Today, March 11, the Greenville County Council adopted a resolution to sunset all resolutions older than four years – including a resolution from 1996 that defamed members of the local lesbian, gay, bisexual, and transgender community. The 1996 resolution declared that LGBTQ people somehow violated the standards of the community and has long been seen as an antiquated form of government-sponsored animus.
The Campaign for Southern Equality applauds advocates in Greenville who pushed for an end to the resolution.
Today’s vote comes just over a week after a previous vote by the Greenville County Council where not all members were present. During that vote last week, the resolution to sunset old resolutions passed on a first vote before narrowly failing on a second vote, disappointing and upsetting local advocates and the LGBTQ community in the Upstate.
Ivy Hill, who was born and raised in Upstate South Carolina and serves as the Community Health Program Director at the Campaign for Southern Equality and Executive Director of Gender Benders, said today:
“Today’s repeal vote is a step toward creating a Greenville County where LGBTQ people are treated with the full dignity and respect that we deserve. With public support for LGBTQ people growing all across the state, it was long past time for the county to repeal this measure. Moving forward, we will keep pushing for local, state, and federal measures that protect LGBTQ people from discrimination and ensure that we are treated equally under the law.”
— Cody Alcorn (@CodyAlcorn) March 11, 2020
South Carolina is home to more than 137,000 LGBTQ people. In 2020 momentum has been building across the state for an end to anti-LGBTQ discrimination and a path to full LGBTQ equality:
- On Wednesday morning, March 11, a federal court entered a consent decree that strikes down the state’s anti-LGBTQ curriculum law. The Campaign for Southern Equality is honored to have served as a plaintiff in this case on behalf of our LGBTQ youth members in South Carolina, and we’re grateful for our partners at the National Center for Lesbian Rights, Lambda Legal, and SC Equality.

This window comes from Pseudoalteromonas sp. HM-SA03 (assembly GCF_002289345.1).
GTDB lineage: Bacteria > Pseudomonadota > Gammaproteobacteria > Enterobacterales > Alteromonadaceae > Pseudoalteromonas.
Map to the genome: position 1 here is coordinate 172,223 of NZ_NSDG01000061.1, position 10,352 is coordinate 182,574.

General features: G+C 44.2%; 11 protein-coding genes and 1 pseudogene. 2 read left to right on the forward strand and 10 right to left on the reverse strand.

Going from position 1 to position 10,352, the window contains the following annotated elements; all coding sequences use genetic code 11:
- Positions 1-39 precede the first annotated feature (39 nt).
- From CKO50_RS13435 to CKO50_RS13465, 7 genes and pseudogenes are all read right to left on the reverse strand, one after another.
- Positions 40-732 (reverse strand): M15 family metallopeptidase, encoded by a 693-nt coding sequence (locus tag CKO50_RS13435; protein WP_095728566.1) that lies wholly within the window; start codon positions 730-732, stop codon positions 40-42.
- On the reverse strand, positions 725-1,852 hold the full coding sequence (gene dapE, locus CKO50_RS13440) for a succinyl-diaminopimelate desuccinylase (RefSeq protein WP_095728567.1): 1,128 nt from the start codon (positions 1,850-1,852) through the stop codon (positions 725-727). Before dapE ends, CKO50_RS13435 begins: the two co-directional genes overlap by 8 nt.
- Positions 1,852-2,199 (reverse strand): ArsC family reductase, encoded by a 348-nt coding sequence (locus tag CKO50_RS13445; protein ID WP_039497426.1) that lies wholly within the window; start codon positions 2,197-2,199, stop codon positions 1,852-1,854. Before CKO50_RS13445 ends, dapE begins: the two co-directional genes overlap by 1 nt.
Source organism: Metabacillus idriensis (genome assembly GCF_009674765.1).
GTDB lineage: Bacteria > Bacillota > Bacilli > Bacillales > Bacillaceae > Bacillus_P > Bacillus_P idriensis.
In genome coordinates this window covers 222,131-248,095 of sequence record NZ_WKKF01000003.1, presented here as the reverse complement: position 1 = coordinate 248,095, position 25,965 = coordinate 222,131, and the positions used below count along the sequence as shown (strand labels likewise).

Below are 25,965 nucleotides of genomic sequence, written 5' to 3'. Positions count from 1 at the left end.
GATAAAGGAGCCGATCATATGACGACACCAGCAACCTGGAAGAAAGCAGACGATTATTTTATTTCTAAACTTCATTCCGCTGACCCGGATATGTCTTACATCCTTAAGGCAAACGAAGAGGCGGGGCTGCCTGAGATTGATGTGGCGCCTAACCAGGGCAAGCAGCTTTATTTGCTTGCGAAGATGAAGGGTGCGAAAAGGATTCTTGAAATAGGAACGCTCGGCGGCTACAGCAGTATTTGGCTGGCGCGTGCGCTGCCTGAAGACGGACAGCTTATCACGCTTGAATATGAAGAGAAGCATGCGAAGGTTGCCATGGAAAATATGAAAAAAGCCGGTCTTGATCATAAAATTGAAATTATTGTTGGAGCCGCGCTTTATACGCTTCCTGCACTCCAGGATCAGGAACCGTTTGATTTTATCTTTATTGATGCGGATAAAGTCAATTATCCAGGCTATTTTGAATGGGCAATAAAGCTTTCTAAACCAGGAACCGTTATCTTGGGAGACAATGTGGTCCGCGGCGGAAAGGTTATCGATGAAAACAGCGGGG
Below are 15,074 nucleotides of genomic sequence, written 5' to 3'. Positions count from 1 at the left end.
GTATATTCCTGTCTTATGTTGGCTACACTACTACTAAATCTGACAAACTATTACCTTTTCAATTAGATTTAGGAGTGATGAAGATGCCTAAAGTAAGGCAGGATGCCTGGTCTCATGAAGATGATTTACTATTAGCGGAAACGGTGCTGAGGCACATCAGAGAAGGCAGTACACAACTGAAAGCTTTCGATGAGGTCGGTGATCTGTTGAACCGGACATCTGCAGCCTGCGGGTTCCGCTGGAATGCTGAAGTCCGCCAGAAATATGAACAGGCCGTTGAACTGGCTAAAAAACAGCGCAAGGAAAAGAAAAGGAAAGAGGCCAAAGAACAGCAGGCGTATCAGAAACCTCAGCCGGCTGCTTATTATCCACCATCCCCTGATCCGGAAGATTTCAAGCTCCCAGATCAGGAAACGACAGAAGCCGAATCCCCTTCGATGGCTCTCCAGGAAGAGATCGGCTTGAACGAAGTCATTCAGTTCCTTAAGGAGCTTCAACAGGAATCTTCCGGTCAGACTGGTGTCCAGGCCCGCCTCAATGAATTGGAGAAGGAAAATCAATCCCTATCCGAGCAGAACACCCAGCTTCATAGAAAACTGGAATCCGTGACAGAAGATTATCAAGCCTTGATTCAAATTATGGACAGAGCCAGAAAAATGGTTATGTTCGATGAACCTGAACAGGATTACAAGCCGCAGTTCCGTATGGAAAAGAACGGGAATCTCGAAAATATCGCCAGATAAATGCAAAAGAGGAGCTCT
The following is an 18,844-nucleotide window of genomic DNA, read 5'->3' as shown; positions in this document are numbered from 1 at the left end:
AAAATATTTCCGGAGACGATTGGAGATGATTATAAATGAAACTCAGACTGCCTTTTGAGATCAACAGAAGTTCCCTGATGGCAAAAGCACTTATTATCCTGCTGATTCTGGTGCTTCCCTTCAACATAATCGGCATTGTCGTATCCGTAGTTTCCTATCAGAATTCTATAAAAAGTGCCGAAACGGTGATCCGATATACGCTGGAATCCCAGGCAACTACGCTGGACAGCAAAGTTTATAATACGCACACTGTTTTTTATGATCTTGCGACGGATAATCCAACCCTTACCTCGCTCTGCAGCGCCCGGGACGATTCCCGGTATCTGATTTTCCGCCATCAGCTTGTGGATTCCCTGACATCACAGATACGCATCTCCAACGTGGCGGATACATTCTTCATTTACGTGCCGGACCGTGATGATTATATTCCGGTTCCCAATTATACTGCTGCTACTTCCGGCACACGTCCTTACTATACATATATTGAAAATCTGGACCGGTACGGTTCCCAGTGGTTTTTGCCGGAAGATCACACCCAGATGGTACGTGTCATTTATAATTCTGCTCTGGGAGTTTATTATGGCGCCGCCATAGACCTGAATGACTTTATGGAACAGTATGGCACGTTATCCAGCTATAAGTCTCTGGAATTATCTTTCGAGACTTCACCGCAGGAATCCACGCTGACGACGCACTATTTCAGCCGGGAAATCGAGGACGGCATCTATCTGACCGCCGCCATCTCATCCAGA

- LGBTQ people and allies, including medical professionals and parents, have vocally opposed a new slate of anti-transgender legislation, including one bill that would prohibit doctors from providing medically needed care to transgender children under the age of 18 and another that would exclude transgender student athletes from participating in public school sports.
- A new report from the Campaign for Southern Equality’s Southern LGBTQ Health Survey specifically details the health disparities facing LGBTQ South Carolinians, including disproportionately poor mental health ratings and alarming rates of depression and suicidal ideation.
South Carolina is one of 29 states where LGBTQ people are not fully protected from discrimination. Despite this, a 2018 PRRI poll shows that 58% of South Carolinians support nondiscrimination laws related to housing, employment and public accommodations.
Locally, eight communities across the state have passed measures protecting LGBTQ people from discrimination in housing, employment, and/or public accommodations, providing protections to a very small portion of the state’s population.
South Carolina is home to a vibrant network of LGBTQ organizations spanning the Lowcountry to the Upstate. More than 20 organizations – many led by transgender people and people of color, and serving LGBTQ youth – have formed a new statewide coalition to build political power across the state.